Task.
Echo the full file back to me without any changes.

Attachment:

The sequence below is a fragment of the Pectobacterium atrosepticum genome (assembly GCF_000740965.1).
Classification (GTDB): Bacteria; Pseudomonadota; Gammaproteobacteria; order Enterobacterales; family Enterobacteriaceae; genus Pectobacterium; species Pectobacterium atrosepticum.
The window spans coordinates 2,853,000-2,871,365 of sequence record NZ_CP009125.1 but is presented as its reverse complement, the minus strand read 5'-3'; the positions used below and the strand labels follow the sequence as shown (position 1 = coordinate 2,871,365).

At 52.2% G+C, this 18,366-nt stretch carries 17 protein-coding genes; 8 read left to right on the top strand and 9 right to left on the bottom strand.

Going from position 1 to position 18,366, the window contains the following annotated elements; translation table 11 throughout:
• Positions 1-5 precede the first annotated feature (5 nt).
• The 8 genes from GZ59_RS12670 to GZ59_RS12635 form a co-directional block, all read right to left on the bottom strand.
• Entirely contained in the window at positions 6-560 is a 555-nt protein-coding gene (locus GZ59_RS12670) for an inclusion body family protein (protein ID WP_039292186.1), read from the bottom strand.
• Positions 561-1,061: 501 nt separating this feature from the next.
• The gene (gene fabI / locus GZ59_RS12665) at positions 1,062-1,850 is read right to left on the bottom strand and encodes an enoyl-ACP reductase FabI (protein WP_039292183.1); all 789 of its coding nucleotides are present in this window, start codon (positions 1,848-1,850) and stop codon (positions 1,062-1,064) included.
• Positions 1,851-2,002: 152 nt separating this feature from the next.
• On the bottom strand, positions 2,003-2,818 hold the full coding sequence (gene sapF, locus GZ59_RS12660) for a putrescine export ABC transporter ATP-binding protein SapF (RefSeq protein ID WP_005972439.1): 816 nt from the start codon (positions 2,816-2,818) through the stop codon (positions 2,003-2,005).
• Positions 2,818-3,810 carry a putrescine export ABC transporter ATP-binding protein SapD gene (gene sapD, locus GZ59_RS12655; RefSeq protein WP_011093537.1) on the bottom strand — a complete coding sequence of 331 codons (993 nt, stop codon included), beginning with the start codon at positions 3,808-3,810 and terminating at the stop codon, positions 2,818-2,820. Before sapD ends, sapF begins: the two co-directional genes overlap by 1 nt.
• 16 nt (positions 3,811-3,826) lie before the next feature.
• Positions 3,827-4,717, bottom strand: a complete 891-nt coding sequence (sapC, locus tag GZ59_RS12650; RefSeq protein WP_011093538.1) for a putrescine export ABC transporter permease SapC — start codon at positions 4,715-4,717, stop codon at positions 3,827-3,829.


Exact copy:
The sequence below is a fragment of the Pectobacterium atrosepticum genome (assembly GCF_000740965.1).
Classification (GTDB): Bacteria; Pseudomonadota; Gammaproteobacteria; order Enterobacterales; family Enterobacteriaceae; genus Pectobacterium; species Pectobacterium atrosepticum.
The window spans coordinates 2,853,000-2,871,365 of sequence record NZ_CP009125.1 but is presented as its reverse complement, the minus strand read 5'-3'; the positions used below and the strand labels follow the sequence as shown (position 1 = coordinate 2,871,365).

At 52.2% G+C, this 18,366-nt stretch carries 17 protein-coding genes; 8 read left to right on the top strand and 9 right to left on the bottom strand.

Going from position 1 to position 18,366, the window contains the following annotated elements; translation table 11 throughout:
• Positions 1-5 precede the first annotated feature (5 nt).
• The 8 genes from GZ59_RS12670 to GZ59_RS12635 form a co-directional block, all read right to left on the bottom strand.
• Entirely contained in the window at positions 6-560 is a 555-nt protein-coding gene (locus GZ59_RS12670) for an inclusion body family protein (protein ID WP_039292186.1), read from the bottom strand.
• Positions 561-1,061: 501 nt separating this feature from the next.
• The gene (gene fabI / locus GZ59_RS12665) at positions 1,062-1,850 is read right to left on the bottom strand and encodes an enoyl-ACP reductase FabI (protein WP_039292183.1); all 789 of its coding nucleotides are present in this window, start codon (positions 1,848-1,850) and stop codon (positions 1,062-1,064) included.
• Positions 1,851-2,002: 152 nt separating this feature from the next.
• On the bottom strand, positions 2,003-2,818 hold the full coding sequence (gene sapF, locus GZ59_RS12660) for a putrescine export ABC transporter ATP-binding protein SapF (RefSeq protein ID WP_005972439.1): 816 nt from the start codon (positions 2,816-2,818) through the stop codon (positions 2,003-2,005).
• Positions 2,818-3,810 carry a putrescine export ABC transporter ATP-binding protein SapD gene (gene sapD, locus GZ59_RS12655; RefSeq protein WP_011093537.1) on the bottom strand — a complete coding sequence of 331 codons (993 nt, stop codon included), beginning with the start codon at positions 3,808-3,810 and terminating at the stop codon, positions 2,818-2,820. Before sapD ends, sapF begins: the two co-directional genes overlap by 1 nt.
• 16 nt (positions 3,811-3,826) lie before the next feature.
• Positions 3,827-4,717, bottom strand: a complete 891-nt coding sequence (sapC, locus tag GZ59_RS12650; RefSeq protein WP_011093538.1) for a putrescine export ABC transporter permease SapC — start codon at positions 4,715-4,717, stop codon at positions 3,827-3,829.